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Questions about OSHA Laws

The Occupational Safety and Health Administration (OSHA) was created “to assure safe and healthful working conditions for working men and women by setting and enforcing standards and by providing training, outreach, education, and assistance.” If you have questions about OSHA and how it affects your workplace, Employment Lawyers on JustAnswer can help you. Listed below are a few questions answered by the Lawyers on problems related to OSHA.

I work in a school, cleaning the building on the second shift, and some of the hallways are almost completely dark. The school district wants to leave only the security lights on after school and turn off all the hallway lights. Can you tell me what the OSHA requirements for lighting a public school are?

Under OSHA, adequate lighting is important. The regulation states, “All means of access and walkways leading to working areas as well as the working areas themselves shall be adequately illuminated.”

This is regulation # 29 CFR 1915.92(a) and can be found at this link:

My wife fell at a store that has an outdoor area with curbs. The curbs are not marked with yellow paint to make them noticeable to the public and hence, prevent accidents. Under OSHA, do curbs need to be painted yellow?

OSHA does have a color called OSHA RED but in this case, state and local laws and ordinances are responsible for determining what color curbs should be. Regulating the color of the curbs would be up to the state traffic and parking authority.

An employer insists that employees take OSHA safety classes outside of company time. The classes are required to be taken in order to work in the oil and gas industry. The employer is paying the tuition and says that employment will be terminated if the classes are not completed by the employees by a certain date. Can an employer do this?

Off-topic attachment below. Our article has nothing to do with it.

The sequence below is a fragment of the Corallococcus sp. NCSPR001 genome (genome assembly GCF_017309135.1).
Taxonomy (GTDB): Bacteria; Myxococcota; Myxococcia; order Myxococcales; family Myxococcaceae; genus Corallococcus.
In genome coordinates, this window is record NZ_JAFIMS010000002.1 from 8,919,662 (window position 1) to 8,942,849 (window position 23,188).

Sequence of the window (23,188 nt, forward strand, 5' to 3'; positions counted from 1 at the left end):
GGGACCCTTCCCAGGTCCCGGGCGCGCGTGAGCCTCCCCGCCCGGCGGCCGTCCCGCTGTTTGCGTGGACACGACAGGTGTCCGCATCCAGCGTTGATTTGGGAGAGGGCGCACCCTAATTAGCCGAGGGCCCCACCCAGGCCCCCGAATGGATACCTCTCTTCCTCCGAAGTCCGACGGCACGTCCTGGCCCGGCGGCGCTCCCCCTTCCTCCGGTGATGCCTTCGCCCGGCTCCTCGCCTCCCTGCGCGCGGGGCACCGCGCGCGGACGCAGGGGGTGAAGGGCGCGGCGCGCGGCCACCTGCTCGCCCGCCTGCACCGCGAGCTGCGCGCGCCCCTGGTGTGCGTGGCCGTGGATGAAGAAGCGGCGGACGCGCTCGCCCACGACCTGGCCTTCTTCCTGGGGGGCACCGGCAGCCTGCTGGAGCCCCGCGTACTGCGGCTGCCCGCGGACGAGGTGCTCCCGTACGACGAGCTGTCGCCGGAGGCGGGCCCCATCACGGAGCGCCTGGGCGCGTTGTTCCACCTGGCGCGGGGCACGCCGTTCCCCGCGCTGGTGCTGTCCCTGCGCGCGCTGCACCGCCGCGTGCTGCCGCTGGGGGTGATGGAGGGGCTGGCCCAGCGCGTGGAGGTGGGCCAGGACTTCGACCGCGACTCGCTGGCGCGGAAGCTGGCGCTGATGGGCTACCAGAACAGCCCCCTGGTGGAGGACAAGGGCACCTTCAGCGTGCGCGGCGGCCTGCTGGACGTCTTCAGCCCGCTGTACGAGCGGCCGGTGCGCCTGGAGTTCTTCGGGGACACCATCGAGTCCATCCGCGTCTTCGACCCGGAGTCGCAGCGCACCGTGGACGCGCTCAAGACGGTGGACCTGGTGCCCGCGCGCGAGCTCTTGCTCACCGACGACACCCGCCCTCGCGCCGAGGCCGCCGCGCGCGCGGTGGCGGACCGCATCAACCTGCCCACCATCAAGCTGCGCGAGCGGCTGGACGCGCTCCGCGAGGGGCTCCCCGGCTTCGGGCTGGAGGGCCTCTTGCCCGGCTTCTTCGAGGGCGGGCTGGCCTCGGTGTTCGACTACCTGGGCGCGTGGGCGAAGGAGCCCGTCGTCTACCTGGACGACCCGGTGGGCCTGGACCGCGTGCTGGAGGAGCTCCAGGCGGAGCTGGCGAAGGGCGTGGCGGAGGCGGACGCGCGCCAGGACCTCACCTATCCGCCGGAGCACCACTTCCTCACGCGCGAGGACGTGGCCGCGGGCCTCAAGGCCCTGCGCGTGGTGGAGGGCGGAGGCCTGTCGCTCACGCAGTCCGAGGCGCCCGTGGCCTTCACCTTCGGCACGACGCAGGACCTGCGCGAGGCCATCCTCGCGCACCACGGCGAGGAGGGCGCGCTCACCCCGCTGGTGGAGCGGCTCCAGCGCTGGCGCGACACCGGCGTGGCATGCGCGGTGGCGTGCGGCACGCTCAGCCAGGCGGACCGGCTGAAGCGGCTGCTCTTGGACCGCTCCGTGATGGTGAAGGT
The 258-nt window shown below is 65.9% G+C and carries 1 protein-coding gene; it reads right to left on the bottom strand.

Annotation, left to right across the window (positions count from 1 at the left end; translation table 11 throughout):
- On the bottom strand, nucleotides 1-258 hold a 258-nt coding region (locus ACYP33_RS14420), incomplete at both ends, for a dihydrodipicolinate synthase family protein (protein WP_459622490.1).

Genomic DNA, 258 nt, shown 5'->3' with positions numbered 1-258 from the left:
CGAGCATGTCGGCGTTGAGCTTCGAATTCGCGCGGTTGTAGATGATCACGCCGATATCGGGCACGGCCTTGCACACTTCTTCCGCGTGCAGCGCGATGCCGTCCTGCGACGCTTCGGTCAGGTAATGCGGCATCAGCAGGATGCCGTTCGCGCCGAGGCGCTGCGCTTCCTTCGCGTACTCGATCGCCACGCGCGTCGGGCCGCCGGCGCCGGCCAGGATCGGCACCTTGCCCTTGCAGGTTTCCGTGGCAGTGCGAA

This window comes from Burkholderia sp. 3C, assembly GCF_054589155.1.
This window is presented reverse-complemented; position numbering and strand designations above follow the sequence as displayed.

If the training is only mandated by the employer and not by law, the employer would have to allow employees to do it on company time. However, if the training is required to be taken to gain employment within the industry as a whole, the employer does not need to be responsible for paying the employee to undergo the training.

Also, it is possible for the employer to fire the employee if the training is not completed, since the training sounds like an OSHA requirement. Even if it wasn’t an OSHA requirement, as long as the employee is not covered by an employment contract or company policy, his/her employment can be terminated without notice or warning.

In California, can a company be fined by OSHA if something happens to an unpaid volunteer working in the organization?

OSHA regulations have been designed to safeguard all individuals who work at a workplace, irrespective of whether they are volunteers or paid employees. These regulations have been put into place for safety reasons. If a particular work environment is hazardous, these laws will protect the individuals who work there and give them the right to pursue a claim against the company. If you have a specific complaint and want more legal information, get in touch with Employment Lawyers on JustAnswer for further legal inputs.

My employer is upset with me since I notified OSHA of many rule violations last week. The organization feels that OSHA could shut down the business and it would be my fault. As a result, my co-workers don’t talk to me, and I am being treated unfairly. I would need to move states to find alternate employment and probably still have my job now only because they can’t find a replacement. My workplace has become very unpleasant to work in. What can I do?

OSHA protects employees for reporting violations and, among other things, from intimidation. If you would like to know what your rights as a whistleblower are, you can visit http://www.osha.gov/dep/oia/whistleblower/index.html

You can also file a formal complaint against your employer online or via telephone. If all else fails, based on violations you reported, OSHA can help you claim constructive termination.

It is important that every employee feels safe in the environment that he/she works in. OSHA helps ensure this. Yet, it is crucial for both employers and employees to understand how OSHA works to create happy and safe workplaces. This is where Employment Lawyers on JustAnswer can help. Put your troubling questions to them about OSHA-related issues and get answers in the simplest and most affordable way.
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